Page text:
wears the trousers magazine


wii #3: chantelle fiddy
October 29, 2009, 10:14 am
Filed under: feature, women in industry | Tags: , ,

wii3_chantellefiddy

women in industry #3: chantelle fiddy

After an autumnal mini-break, WII is officially back, shining the spotlight on the ladies working their magic within the music industry. This month we catch up with multitalented journalist Chantelle Fiddy, a resident columnist for RWD Magazine and freelance contributor to Mixmag, SuperSuper and The Guardian. Her earlier ventures included roles at Smash Hits, i-D, Tank, Arena and Sunday Times Style, but she’s not just a writer; Chantelle has also worked hand in hand with artists and labels, spearheading projects with The Streets, 679 Recordings, Island Records, Ministry Of Sound and award-winning TV show Dubplate Drama, and a keenness to share her skills with others resulted in a mentoring role at LIVE Magazine.

Keeping a firm hold on her first love for radio means she’s regularly a guest on air with Diesel U Music radio, Radio1, 1Xtra, BBC Asian Network and Capital FM, but it’s her recent work as editor of www.ctrlaltshift.co.uk and its biannual magazine that’s got her hyped at the moment. The edgy current affairs publication is aimed at turning 18-25 year olds on to social injustice and global development. It’s a project close to her heart, and one clearly made possible by the strong work ethic she rocks and the dedicated years of music journalism that have created this platform. Chantelle talks to Wears The Trousers about facing challenges head on, keeping things competitive whilst staying humble, and the restorative powers of cake baking.

* * *

How long have you worked in the music industry and what inspired you towards the field?

Despite an age old love of music and creative writing, I’d always thought radio was my calling, but during my second year of a Journalism BA Hons degree I got the opportunity to work on the Time Out Carnival Guide, for six weeks, with music journalist Vince Jackson. While I was there Touch Magazine got in touch with him as they were looking for an editorial assistant and I began there soon after, working a couple of days a week while I completed my studies.

What was your first music-related role, and what are your memories of it?

When I first started as a music journalist I remember the sheer excitement of it more than the work I was doing or who I was interviewing. Seeing your work in print is an amazing feeling, although you definitely start taking it for granted. I do, however, remember thinking I was dreaming when I got my first press trip to LA to interview Justin Timberlake. I’d only graduated six months prior to this and to be staying in this amazing hotel, with journalists from Heat, FHM and The Mirror, going to a studio to get the first play of Timberlake’s new album, then sitting in a hotel room waiting for him felt more than surreal.

Do you feel your background/education/social status has encouraged or discouraged your career choices?

So much of what you do or don’t do in life is down to confidence. My parents split up when I was young and I didn’t live a life of luxury or go to private school but If you’re bought up well and encouraged along the way it makes all the difference. Good manners, being polite, humble and common sense go further than many things you can learn academically. I’ve never felt I’m the best writer out there, but my strength probably lies in my personality and the ability to hit deadlines, work under pressure and being able to get creative with the most boring of subjects.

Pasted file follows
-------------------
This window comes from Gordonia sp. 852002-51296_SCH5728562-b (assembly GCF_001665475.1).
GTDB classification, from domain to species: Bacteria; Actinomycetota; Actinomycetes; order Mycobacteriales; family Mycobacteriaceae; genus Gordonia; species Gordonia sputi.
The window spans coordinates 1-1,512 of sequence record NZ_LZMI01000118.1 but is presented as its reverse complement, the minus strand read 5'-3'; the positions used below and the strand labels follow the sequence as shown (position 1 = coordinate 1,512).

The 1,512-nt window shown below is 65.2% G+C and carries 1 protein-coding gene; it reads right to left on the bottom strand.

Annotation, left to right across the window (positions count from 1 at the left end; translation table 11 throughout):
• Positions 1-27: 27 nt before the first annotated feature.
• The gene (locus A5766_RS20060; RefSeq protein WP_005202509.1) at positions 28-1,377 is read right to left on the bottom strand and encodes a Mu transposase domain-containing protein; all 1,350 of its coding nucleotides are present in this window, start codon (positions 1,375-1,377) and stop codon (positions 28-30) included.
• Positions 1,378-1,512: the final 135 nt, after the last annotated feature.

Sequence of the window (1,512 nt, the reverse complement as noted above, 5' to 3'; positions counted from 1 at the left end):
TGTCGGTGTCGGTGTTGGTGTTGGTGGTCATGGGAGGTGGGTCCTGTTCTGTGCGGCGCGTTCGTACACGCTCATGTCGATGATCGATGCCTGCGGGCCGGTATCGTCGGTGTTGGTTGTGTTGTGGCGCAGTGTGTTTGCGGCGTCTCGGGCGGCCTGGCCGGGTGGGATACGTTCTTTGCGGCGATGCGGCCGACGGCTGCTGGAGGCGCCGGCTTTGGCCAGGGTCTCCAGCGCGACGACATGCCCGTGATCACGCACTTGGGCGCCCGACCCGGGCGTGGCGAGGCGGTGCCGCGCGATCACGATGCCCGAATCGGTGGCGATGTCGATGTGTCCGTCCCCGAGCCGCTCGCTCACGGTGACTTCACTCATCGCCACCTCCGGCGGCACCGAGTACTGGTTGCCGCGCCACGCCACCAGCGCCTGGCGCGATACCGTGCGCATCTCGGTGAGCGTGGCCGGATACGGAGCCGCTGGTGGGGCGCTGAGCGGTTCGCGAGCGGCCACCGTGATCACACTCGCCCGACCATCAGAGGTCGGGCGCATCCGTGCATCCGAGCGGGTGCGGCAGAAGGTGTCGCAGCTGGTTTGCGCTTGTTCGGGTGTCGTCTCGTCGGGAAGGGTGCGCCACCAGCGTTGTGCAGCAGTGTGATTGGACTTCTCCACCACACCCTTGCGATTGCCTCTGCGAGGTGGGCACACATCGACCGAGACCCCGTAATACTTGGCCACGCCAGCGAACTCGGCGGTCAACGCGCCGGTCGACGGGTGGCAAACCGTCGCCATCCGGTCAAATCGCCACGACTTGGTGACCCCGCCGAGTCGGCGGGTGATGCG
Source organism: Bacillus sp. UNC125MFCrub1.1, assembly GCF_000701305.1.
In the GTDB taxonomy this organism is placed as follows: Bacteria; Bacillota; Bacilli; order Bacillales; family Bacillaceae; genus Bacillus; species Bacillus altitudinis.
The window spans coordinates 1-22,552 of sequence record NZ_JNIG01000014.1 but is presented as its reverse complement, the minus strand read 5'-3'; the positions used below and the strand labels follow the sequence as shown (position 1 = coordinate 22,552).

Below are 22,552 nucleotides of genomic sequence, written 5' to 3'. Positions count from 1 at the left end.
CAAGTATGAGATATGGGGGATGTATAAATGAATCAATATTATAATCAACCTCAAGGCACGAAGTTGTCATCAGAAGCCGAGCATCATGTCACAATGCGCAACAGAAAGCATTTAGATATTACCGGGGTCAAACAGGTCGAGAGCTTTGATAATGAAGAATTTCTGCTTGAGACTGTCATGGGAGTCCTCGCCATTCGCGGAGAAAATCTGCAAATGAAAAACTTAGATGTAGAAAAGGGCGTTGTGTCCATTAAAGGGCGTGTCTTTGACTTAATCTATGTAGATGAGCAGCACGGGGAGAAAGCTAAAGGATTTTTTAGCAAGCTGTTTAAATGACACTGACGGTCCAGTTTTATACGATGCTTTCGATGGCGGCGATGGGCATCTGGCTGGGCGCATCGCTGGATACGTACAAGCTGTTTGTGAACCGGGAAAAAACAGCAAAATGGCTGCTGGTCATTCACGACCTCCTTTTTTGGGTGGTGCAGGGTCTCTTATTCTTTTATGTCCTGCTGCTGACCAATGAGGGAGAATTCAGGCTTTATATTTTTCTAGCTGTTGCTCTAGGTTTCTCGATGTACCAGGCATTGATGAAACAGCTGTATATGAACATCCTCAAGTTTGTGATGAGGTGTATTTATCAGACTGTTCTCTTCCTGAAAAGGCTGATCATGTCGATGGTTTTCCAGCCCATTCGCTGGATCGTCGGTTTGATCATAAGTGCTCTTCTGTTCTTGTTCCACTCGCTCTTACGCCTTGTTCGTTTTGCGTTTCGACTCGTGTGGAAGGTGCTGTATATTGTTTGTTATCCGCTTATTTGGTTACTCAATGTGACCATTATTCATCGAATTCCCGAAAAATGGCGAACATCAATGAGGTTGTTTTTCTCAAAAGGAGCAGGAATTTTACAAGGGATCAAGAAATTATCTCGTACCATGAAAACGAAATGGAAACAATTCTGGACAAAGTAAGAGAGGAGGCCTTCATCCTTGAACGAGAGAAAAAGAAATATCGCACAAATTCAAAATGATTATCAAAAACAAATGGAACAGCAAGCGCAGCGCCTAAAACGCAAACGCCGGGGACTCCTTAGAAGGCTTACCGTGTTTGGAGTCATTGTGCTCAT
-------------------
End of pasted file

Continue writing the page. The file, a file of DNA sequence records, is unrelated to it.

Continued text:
How does/has your gender affected your career in the music industry? Do you feel it’s been beneficial or detrimental?

You can’t ignore that the music industry (like so many others) is a predominantly male environment. Naturally, If you’re good at what you do, and you’re in a minority, it’s to your advantage as you stand out. On the downside there have definitely been times I don’t feel I’ve been taken as seriously as a man would be, despite the fact I’m just as — or better — qualified. If we’re going to keep it real, there’s also a very different view taken on the personal relationships females have — if half of what I’d read about myself on forums was true it would be a disgrace! As a result, keeping my private and professional life separate, establishing the boundaries from the outset is important to me. My ex-boyfriend made me think about this a lot, which I’m grateful for. Primarily, I’m a businesswoman looking to do deals, not dates, so treat me accordingly.

The grime scene, which you have been instrumental in supporting, seems to be a predominantly male field. Has being a minority been empowering?

I’ve never really thought about whether it empowered me. I think it’s probably helped me grow quicker as a result. I stood out more, in a slightly novel way perhaps. Starting out at 21 might have meant it took me longer to be viewed as someone here to do a job, not some fan blagging a free CD, but it takes time to earn a reputation and I’ve served mine.

What makes your job difficult?

Things have changed so much, the boundaries move as your profile increases. Initially it was probably just getting taken seriously, earning enough money to live, the usual stuff. Now it’s that I don’t have enough hours in the day, or days in the week, to do half of the work I could be doing. That frustrates me massively. There’s also a lack of people who have the same work ethic — admittedly you could argue I’m a workaholic and you’d rather have more of a life, but it’s just how I am. And now that I’m in a position to pick and choose what I work on, it’s often about making the right choices and remembering to pace myself and do everything I put my mind to to the best of my ability.

What makes your job rewarding?